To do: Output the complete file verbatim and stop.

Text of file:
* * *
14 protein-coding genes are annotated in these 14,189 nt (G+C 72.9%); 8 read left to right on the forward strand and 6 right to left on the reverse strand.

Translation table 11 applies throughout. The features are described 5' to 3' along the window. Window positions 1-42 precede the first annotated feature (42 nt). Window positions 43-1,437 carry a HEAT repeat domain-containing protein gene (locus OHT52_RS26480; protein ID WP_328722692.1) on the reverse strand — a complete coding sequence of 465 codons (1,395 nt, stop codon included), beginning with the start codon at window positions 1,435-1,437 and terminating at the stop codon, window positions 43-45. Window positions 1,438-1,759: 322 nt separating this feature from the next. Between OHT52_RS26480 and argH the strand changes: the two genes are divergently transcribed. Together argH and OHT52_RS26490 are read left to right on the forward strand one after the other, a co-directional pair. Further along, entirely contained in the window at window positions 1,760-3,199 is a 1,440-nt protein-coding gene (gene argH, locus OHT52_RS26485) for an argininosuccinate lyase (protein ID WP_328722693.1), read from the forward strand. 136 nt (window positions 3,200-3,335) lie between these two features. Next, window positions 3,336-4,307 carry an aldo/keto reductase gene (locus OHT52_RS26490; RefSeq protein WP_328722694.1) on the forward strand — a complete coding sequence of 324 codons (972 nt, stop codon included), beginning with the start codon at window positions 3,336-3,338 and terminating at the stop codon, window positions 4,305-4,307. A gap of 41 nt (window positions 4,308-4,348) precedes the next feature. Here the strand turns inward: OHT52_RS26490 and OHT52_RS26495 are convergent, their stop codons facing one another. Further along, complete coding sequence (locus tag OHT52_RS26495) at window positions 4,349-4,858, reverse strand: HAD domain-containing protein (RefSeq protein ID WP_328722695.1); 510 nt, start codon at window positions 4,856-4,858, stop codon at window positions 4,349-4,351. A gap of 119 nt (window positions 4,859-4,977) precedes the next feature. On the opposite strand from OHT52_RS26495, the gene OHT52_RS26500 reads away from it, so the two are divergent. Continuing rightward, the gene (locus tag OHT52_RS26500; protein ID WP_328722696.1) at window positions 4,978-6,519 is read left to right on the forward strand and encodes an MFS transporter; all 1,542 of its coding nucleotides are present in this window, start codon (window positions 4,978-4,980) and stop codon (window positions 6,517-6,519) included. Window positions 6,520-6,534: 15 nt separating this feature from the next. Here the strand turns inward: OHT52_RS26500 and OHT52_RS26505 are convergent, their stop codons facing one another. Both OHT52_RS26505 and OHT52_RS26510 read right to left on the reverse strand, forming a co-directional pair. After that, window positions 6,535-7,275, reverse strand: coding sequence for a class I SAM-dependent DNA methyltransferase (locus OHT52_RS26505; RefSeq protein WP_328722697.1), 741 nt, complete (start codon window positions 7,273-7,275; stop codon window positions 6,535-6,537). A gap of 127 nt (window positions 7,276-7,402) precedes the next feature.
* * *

14 protein-coding genes are annotated in these 14,189 nt (G+C 72.9%); 8 read left to right on the forward strand and 6 right to left on the reverse strand.

Translation table 11 applies throughout. The features are described 5' to 3' along the window. Window positions 1-42 precede the first annotated feature (42 nt). Window positions 43-1,437 carry a HEAT repeat domain-containing protein gene (locus OHT52_RS26480; protein ID WP_328722692.1) on the reverse strand — a complete coding sequence of 465 codons (1,395 nt, stop codon included), beginning with the start codon at window positions 1,435-1,437 and terminating at the stop codon, window positions 43-45. Window positions 1,438-1,759: 322 nt separating this feature from the next. Between OHT52_RS26480 and argH the strand changes: the two genes are divergently transcribed. Together argH and OHT52_RS26490 are read left to right on the forward strand one after the other, a co-directional pair. Further along, entirely contained in the window at window positions 1,760-3,199 is a 1,440-nt protein-coding gene (gene argH, locus OHT52_RS26485) for an argininosuccinate lyase (protein ID WP_328722693.1), read from the forward strand. 136 nt (window positions 3,200-3,335) lie between these two features. Next, window positions 3,336-4,307 carry an aldo/keto reductase gene (locus OHT52_RS26490; RefSeq protein WP_328722694.1) on the forward strand — a complete coding sequence of 324 codons (972 nt, stop codon included), beginning with the start codon at window positions 3,336-3,338 and terminating at the stop codon, window positions 4,305-4,307. A gap of 41 nt (window positions 4,308-4,348) precedes the next feature. Here the strand turns inward: OHT52_RS26490 and OHT52_RS26495 are convergent, their stop codons facing one another. Further along, complete coding sequence (locus tag OHT52_RS26495) at window positions 4,349-4,858, reverse strand: HAD domain-containing protein (RefSeq protein ID WP_328722695.1); 510 nt, start codon at window positions 4,856-4,858, stop codon at window positions 4,349-4,351. A gap of 119 nt (window positions 4,859-4,977) precedes the next feature. On the opposite strand from OHT52_RS26495, the gene OHT52_RS26500 reads away from it, so the two are divergent. Continuing rightward, the gene (locus tag OHT52_RS26500; protein ID WP_328722696.1) at window positions 4,978-6,519 is read left to right on the forward strand and encodes an MFS transporter; all 1,542 of its coding nucleotides are present in this window, start codon (window positions 4,978-4,980) and stop codon (window positions 6,517-6,519) included. Window positions 6,520-6,534: 15 nt separating this feature from the next. Here the strand turns inward: OHT52_RS26500 and OHT52_RS26505 are convergent, their stop codons facing one another. Both OHT52_RS26505 and OHT52_RS26510 read right to left on the reverse strand, forming a co-directional pair. After that, window positions 6,535-7,275, reverse strand: coding sequence for a class I SAM-dependent DNA methyltransferase (locus OHT52_RS26505; RefSeq protein WP_328722697.1), 741 nt, complete (start codon window positions 7,273-7,275; stop codon window positions 6,535-6,537). A gap of 127 nt (window positions 7,276-7,402) precedes the next feature.